VirtualVallarta.com’s Guide to Getting Out of Town
Published Jul 16, 2014 -
Don’t get us wrong! We love Banderas Bay and all the wonderful things our region has to offer, so we want you to spend as much time as possible here. But we know that sooner or later, you may be intrigued about what lies beyond—and more importantly, how to get there. Here is a quick rundown of available options. For your convenience, links on the text either point to actual locations on Google Maps, bus companies, or more detailed information within VirtualVallarta.com. Feel free to explore them at your leisure!
Within/Around Banderas Bay
Travel within the bay can be accomplished through several companies that provide public bus service to points north, east and south. If you wish to head to the North Shore, Auto Transportes Medina has several departures from the Walmart parking lot—across from the Maritime Terminal (next to Vip’s)—that head toward Punta de Mita. If you wish to explore further north, the Compostela-Pacífico buses depart from the same spot, serving Sayulita, San Pancho and continuing north all the way to Rincón de Guayabitos.
Folks looking to explore the mountains can rely on Autobuses Guadalajara Talpa Mascota. They have their depot in Colonia Versalles (corner of Havre and Lucerna Sts.) and provide daily service to San Sebastián del Oeste (La Estancia), Mascota and Talpa. Their service continues all the way to Guadalajara, but if you wish to explore Jalisco State’s capital, there are faster, more comfortable options (see below).
The Vallarta Botanical Gardens and other communities in Puerto Vallarta’s South Shore can be reached by taking a bus at the corner of V. Carranza and Aguacate, in Colonia Emiliano Zapata. These suburban buses (managed by a company called Servicios Coordinados) are clearly marked and continue all the way to Tuito in Cabo Corrientes. If you are going no further than Boca de Tomatlán (to take a water taxi to Yelapa or Las Animas, for example) you can take a bus at the corner of Basilio Badillo and Constitución (next to the Oxxo), also in Colonia Emiliano Zapata.
Beyond Banderas Bay—By Land
Puerto Vallarta’s Bus Terminal provides first-class bus travel to all points accessible from Vallarta-Nayarit. In addition, aware of increasing demand, some of the major bus companies have recently invested in their own terminals in Nuevo Vallarta, making it easier for folks in the northern half of the bay to make connections. Guadalajara and Mexico City are served via non-stop departures by Primera Plus and ETN, the latter offering luxury class service. Both companies allow connections in Guadalajara to other cities, including Colima, Guanajuato, Leon and Querétaro, often without even having to switch buses. Points north beyond Nayarit (Mazatlán for example) can be reached via TAP, while points south such as Melaque, can be reached via Primera Plus.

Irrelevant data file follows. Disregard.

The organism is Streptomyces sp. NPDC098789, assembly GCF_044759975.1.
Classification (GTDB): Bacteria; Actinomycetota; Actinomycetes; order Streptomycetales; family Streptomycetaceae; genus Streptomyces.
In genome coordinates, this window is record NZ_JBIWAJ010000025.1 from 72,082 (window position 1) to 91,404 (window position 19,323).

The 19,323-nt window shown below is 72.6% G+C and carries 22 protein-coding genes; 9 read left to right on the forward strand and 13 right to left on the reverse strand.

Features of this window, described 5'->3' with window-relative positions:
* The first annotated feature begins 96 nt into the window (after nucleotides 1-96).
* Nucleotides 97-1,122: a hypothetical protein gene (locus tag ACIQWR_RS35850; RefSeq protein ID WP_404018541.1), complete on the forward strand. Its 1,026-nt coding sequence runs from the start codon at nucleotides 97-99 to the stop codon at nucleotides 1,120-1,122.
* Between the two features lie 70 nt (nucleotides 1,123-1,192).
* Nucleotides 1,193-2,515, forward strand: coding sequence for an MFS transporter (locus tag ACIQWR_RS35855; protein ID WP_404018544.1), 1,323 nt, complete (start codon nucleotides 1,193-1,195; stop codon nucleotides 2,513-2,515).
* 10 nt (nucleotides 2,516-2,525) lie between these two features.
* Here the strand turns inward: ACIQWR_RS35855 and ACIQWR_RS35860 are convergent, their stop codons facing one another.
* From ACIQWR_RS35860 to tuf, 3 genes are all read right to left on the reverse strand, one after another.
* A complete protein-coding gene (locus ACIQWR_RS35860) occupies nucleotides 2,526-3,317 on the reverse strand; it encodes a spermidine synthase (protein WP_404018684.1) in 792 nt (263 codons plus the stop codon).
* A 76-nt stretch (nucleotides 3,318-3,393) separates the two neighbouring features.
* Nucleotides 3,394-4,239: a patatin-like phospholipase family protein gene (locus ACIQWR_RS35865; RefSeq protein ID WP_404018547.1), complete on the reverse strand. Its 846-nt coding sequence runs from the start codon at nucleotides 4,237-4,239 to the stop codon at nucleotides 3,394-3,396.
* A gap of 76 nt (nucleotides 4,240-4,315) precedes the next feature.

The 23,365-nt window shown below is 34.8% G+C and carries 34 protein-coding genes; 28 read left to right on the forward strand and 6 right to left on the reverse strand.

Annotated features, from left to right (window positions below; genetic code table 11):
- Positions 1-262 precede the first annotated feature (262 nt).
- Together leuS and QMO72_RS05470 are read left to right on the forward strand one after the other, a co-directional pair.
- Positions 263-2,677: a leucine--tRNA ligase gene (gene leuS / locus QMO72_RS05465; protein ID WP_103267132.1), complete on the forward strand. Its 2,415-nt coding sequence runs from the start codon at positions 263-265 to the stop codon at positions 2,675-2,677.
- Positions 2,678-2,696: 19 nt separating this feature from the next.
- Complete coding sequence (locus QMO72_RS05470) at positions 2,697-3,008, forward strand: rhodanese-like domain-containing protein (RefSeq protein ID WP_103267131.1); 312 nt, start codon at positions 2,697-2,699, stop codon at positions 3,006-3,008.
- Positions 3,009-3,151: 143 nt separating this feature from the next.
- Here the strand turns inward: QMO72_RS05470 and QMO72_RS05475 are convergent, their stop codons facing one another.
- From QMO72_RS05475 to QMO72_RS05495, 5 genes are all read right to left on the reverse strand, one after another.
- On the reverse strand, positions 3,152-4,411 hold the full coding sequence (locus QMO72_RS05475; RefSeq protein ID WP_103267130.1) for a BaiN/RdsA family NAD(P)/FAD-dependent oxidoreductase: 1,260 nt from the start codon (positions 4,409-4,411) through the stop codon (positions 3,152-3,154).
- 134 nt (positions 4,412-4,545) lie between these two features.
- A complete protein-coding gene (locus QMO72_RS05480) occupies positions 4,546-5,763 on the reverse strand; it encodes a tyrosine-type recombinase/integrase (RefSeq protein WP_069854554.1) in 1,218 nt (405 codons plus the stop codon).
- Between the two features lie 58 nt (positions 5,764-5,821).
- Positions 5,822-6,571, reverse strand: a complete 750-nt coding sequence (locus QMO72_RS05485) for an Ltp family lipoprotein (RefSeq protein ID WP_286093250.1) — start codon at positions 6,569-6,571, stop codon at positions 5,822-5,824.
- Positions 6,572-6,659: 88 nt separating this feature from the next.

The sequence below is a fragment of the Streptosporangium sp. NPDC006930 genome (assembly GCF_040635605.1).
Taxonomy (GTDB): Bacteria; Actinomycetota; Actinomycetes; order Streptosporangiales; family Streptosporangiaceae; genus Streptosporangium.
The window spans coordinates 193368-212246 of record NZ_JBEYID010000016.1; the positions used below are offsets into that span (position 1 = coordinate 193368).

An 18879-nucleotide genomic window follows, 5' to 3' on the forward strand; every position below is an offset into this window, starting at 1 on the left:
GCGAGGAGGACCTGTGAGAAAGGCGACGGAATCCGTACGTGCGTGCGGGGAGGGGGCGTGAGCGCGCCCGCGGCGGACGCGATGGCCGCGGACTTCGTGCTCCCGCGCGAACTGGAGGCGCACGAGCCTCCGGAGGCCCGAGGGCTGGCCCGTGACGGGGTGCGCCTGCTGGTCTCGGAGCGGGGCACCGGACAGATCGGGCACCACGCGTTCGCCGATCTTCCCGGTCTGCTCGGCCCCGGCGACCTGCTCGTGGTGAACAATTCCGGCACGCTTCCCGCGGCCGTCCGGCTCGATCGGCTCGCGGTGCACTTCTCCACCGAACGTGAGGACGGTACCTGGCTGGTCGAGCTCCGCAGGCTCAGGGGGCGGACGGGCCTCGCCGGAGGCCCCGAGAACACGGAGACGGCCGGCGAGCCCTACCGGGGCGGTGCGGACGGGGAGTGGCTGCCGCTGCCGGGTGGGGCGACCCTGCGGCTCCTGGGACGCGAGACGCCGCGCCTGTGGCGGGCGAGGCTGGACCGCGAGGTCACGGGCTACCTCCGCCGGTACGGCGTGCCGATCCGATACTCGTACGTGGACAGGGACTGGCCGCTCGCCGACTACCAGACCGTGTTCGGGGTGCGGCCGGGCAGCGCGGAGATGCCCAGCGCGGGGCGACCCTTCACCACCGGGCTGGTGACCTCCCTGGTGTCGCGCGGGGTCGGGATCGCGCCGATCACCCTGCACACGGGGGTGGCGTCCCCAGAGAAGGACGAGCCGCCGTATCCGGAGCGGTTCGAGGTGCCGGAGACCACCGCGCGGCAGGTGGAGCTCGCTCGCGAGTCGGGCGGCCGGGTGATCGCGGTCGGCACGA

Beyond Banderas Bay—By Air
Although regional air travel through Mexico is not as affordable as traveling within the United States or Canada, there are several options available, many of which increase during the Summer months, as many Mexican families consider a well-deserved vacation while their children are away from school. Vallarta-Nayarit is well connected with other hubs in Mexico, via direct flights, such as as Monterrey, Guadalajara, Mexico City and Toluca by Aeromexico, Viva Aerobus, Volaris and Interjet, the latter also offering nonstop flights to Leon during the Summer vacation period. Other Mexican destinations require a layover, usually in Mexico City or Toluca. Aereo Calafia, a regional airline, offers direct flights to Mazatlán, connecting with La Paz and Cabo San Lucas, in Baja California.
Companies such as Superior Tours Vallarta excel at holding your hand, literally and figuratively, as you set out to explore Mexico. From VIP airport transfers to bridging the language barrier as you look for the perfect item at a Mexican mercado to custom trips handled by a private driver, Superior Tours offers a variety of trips and tours within and beyond Banderas Bay that will provide that extra sense of security, particularly if you are exploring Mexico for the first time.
Keep in Mind
- While English is most often spoken by locals fluently in Vallarta-Nayarit’s tourist areas, you may find that this may not be the case, as you distance yourself from Banderas Bay. Keep this in mind as you plan your getaways.
- Suburban bus service tends to be slow, as the buses make frequent, unmarked stops in small towns. Keep this in mind, if you are trying to get somewhere in a hurry.
- Traveling through Mexico (or any foreign country, for that matter) is best enjoyed through the eyes of a local resident. Whenever possible, schedule your explorations with someone who has visited your destination before.
- Like any large country, the best times of the year to visit certain cities are influenced by weather and specific events that may be taking place in them. Planning ahead by researching sites such as TripAdvisor always pays off.